The partnership is a bit of a no-brainer. NASA has inspired kids for a number of generations with their cutting edge technology, distant travels, and amazing discoveries. LEGO building blocks have been around for only slightly longer than NASA, but has played a very similar role. LEGOs have that certain appeal that originates from their seemingly endless possibilities. There is no right or wrong way to build with LEGOs.
As if the NASA/LEGO alliance wasn’t the coolest thing ever (at least it is in my world), the kickoff event includes launching LEGOs with the next shuttle launch. The crew of the STS-133 mission will carry with them two miniature space shuttles. Originally the mission was to launch at the beginning of November, but due to cracks in the shuttle’s tanks, the launch has been pushed back to mid-December at the earliest and maybe even to February of 2011. Personally I’m hoping for the current listed launch date of December 17 because I’ll be in the area on vacation. If the launch is a go, the family and I have made contingency plans to watch the liftoff in person.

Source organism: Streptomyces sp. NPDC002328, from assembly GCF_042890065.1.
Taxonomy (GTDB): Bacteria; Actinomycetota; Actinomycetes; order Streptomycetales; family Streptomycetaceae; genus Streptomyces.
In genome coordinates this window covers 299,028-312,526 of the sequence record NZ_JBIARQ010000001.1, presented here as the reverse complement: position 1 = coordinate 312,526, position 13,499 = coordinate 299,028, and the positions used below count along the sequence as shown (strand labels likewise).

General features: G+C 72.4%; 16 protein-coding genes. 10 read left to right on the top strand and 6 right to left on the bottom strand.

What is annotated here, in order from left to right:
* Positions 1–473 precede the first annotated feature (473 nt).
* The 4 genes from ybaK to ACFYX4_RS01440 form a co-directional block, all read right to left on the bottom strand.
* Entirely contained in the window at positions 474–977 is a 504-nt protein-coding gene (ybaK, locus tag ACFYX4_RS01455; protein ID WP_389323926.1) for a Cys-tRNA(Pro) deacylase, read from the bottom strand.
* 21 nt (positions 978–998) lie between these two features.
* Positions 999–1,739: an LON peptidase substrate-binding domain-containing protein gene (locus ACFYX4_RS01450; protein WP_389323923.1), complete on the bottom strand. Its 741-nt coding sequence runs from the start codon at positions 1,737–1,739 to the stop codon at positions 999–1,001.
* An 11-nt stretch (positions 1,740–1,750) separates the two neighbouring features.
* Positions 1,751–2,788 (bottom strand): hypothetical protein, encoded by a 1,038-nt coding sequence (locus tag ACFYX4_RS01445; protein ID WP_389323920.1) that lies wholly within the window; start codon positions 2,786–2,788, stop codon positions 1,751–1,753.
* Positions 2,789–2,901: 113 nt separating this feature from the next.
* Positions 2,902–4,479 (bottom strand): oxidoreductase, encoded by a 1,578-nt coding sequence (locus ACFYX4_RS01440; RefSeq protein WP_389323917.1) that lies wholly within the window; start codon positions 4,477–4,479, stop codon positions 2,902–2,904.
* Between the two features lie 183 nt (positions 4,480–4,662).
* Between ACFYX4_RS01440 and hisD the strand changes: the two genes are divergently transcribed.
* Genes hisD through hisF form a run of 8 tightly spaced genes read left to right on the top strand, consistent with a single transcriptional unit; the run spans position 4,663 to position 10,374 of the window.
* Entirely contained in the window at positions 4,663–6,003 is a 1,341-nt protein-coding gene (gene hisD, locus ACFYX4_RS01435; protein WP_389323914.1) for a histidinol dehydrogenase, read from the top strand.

Besides carrying a LEGO space shuttle onboard a real shuttle, LEGO will release four new NASA inspired products to be incorporated into the LEGO city theme next year. Some of the sets will be simple while others will be aimed more at the big kids, like me. Each kit will include educational material. I wonder if this means I can purchase these LEGO kits and consider them a tax write-off as a work expense?
If that isn’t cool enough, the STS-134 space shuttle mission (to be launched in early 2011) will carry LEGO sets to the International Space Station. The point here is to have children on terra firma build the same sets as what astronauts will build on the ISS. In the process students will realize how difficult it would be to build standard LEGO sets in a microgravity environment. I immediately have this vision of an astronaut tearing into a bag of LEGO parts and having them fly about in the interior of the space station much like Homer’s potato chips did. Actually the sets will be built inside a see-through box so that the parts don’t get lost randomly throughout the space station.
I’m very envious of the astronauts that get to build LEGOs in space. I’ve always said I wouldn’t like to travel to space because I don’t think I could mentally survive the launch, but for LEGOs, maybe I could.
If it sounds like I’m gushing for LEGOs it’s because I’m an AFOL (an Adult Fan of LEGO). In fact, we recently had an incident at my home where one of my boy’s friends came over and commented that my son has a lot of LEGOs. I had to interject and make the correction that they are my LEGOs, not my sons.
If this is something that tickles your fancy, keep an eye on LEGO’s dedicated webpage for the partnership at http://www.legospace.com/.